Sunday, June 26th, 2011
I recently wrote about the return of jobs to downtown in large tier one cities like Chicago. There are a number of factors driving this: the rise of the “global city”, the locational advantage of downtown for commuters, the significant rise in central city residency for professionals, etc. This has enabled the central cores of cities like New York to remain extremely strong even if in some sense they are losing job share to the suburbs or even outright losing jobs (as in Chicago).
Smaller cities, which I define as anyone below those tier one global type cities, face a much rougher challenge in my opinion. They operate under a different set of dynamics where many of the boosters to downtown employment are absent and indeed there are structural reasons for jobs to migrate to the suburbs. Some of these are:
1. Lack of downtown based industry clusters, notably finance. Cities with vital commercial cores are almost always major global centers for an industries that have historically been based in the core, and which benefit from clustering economics and face to face interaction. Notably, almost all of them are financial centers, often with financial exchanges. This extends far beyond the basic commercial banking sector found in most cities. Other core industries centered in Manhattan, for example, include publishing, media, and fashion. Smaller cities less often have has an equivalent to these industries. Generally the favored target industry clusters of today – life sciences, high tech, advanced manufacturing, etc. – are highly dispersed throughout the region.
2. Limited “global city” effects. As documented by Saskia Sassen in her book The Global City, globalization, while it enabled much routinized production to be done all over the world (the “flat world” of Tom Friedman), also created a need for new specialized financial and producer services. These are increasingly clustered in a limited number of global cities (the “spiky world” of Richard Florida). Smaller cities are often not a major producer of these services. While they may have law firms, accountancies, ad agencies, etc, most of them exist to serve a purely local market. Whereas those firms in global cities not only service the local market, they produce services for export to other markets. This benefits those global cities by creating outsized employment in sectors that are the “natural constituency” for their downtowns.
3. Favored quarter development pattern. Cities typically follow a so-called “favored quarter” development pattern. That is, development is not balanced throughout the region, but is biased to one quadrant, which is also home to a disproportionate number of the college degreed, white collar workers, and higher income groups. In the US, this is often the north side for historical reasons. Because the white collar labor force of the city is disproportionately located in the favored quarter, the approximate center of this labor shed is somewhere in the middle of that favored quarter. Thus a suburban location in the favored quarter may actually be closer to most workers than a downtown one.
4. Traffic and transit. Location in the favored quarter suburbs is further enabled by the small size and comparative lack of traffic congestion in smaller cities. This makes it feasible for workers from anywhere to commute to the favored quarter in a reasonable amount of time, even if they don’t live there. By contrast, the tier one cities are very large and have significant congestion. This limits the commuter shed of suburban locations. On the other hand, their downtowns have 360 degree transit access the enable commuting from anywhere, making it in many regards the most accessible location. (I believe the difficulty of cross-town commuting is one reason Pittsburgh’s downtown has remained relatively strong, for example).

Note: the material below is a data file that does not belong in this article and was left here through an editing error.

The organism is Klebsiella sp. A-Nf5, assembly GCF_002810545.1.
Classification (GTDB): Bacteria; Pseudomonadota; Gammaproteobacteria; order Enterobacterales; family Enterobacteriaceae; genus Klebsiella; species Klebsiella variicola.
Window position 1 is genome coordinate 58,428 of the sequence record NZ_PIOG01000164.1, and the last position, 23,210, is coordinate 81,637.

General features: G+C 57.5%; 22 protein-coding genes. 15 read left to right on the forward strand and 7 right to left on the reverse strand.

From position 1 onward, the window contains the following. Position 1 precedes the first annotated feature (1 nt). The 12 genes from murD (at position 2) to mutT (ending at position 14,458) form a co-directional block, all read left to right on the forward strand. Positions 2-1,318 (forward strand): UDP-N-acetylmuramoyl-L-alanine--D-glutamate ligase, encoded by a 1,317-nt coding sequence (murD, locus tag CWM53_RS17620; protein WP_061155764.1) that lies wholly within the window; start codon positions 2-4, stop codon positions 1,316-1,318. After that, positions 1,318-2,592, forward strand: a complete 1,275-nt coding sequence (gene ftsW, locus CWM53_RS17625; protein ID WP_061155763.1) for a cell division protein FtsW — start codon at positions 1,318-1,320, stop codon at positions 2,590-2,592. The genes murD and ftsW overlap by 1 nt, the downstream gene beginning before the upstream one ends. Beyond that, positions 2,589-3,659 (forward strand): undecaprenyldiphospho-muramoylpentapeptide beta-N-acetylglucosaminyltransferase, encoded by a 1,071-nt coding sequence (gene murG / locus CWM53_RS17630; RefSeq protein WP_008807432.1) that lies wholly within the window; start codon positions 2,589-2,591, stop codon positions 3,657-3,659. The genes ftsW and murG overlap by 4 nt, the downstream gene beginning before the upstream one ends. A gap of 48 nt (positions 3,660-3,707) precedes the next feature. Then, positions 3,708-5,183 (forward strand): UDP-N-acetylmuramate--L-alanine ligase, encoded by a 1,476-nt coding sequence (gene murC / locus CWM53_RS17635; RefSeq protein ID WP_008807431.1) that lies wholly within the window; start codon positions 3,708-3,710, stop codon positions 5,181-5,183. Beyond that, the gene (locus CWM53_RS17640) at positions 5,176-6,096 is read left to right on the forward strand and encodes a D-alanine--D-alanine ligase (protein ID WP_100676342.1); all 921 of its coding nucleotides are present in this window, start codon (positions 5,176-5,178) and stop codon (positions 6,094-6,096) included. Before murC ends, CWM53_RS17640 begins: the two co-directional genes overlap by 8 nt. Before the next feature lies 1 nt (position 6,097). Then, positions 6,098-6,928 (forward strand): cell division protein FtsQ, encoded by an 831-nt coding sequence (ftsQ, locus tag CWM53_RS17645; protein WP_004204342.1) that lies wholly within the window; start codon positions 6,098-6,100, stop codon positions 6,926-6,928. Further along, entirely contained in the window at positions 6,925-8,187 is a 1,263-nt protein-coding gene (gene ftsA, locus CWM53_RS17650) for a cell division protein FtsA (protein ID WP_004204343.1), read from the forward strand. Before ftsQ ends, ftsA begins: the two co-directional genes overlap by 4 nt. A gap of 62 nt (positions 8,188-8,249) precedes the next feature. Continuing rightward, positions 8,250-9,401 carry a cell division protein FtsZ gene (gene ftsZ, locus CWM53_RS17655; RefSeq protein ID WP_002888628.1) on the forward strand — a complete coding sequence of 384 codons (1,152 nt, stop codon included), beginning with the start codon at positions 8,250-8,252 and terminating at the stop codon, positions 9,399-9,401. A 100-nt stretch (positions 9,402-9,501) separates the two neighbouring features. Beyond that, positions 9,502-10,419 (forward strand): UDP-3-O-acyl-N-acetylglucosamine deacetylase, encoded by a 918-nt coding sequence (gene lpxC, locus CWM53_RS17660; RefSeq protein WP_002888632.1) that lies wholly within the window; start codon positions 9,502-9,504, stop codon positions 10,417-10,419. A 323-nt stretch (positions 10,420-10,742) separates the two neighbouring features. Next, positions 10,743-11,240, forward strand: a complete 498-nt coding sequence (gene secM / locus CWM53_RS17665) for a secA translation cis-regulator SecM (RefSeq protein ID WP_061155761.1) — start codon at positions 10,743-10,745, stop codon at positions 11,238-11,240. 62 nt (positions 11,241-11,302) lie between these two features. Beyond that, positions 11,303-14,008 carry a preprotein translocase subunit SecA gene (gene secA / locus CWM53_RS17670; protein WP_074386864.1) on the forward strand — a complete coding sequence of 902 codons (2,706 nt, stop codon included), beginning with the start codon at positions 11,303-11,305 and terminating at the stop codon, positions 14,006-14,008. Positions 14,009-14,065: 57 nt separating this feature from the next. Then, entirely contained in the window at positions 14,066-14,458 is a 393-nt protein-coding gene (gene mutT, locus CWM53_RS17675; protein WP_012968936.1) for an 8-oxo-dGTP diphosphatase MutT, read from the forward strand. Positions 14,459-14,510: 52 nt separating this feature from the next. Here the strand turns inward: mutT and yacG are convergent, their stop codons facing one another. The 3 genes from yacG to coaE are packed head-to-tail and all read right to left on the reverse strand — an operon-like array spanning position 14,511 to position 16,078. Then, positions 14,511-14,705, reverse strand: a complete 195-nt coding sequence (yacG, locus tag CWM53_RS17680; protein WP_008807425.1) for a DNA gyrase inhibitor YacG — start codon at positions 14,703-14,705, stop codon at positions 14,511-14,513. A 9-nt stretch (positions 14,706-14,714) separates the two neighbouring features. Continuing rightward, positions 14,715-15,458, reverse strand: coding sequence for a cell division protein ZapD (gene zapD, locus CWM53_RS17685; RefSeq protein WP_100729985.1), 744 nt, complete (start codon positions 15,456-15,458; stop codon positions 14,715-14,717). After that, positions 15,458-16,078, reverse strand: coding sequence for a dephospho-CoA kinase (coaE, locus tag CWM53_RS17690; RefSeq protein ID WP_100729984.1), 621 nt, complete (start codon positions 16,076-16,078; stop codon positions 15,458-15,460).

5. Size. Additionally, the smaller size of these cities means for many businesses the entire metro area can be effectively served by a single location. In places like New York or the Bay Area, the regions are so large and spread out that frequently even if there is a suburban location, a second downtown location is also required. This isn’t always the case elsewhere.
6. Positive reinforcement from urban core residential development. Tier one cities have also experienced a significant resurgence in near downtown living by professionals. These people often display a strong preference for a downtown location, where they can avoid commuting in traffic congestion or even not own a car. While the greater downtown of smaller cities have started showing residential growth, it is not yet at a level to generate this type of demand, though it is possible it could at a future date.
Considering these different dynamics vs. tier one cities, the playbook and strategies for strengthening the downtown as a truly commercial center have to be different. I’ve yet to see a truly compelling plan for it anywhere. I can’t claim I’ve got a great one sitting on a shelf here at Atelier Urbanophile either. It’s a hard problem.
I speculate that today most smaller city CBDs have employment that is increasingly concentrated in two sectors: public and quasi-public sector, and the visitor and hospitality related sector. To the extent that there are still truly commercial headquarters and such, many of them are legacy. Every report I’ve seen where someone has done the research has shown consistent declines in private sector employment in downtowns. It will be interesting to see if there are market forces or strategies that can be brought to bear on these smaller city downtowns to enable some of the same results we’ve seen in the tier one cities.
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Aaron M. Renn is an opinion-leading urban analyst, consultant, speaker, and writer on a mission to help America’s cities thrive and find sustainable success in the 21st century.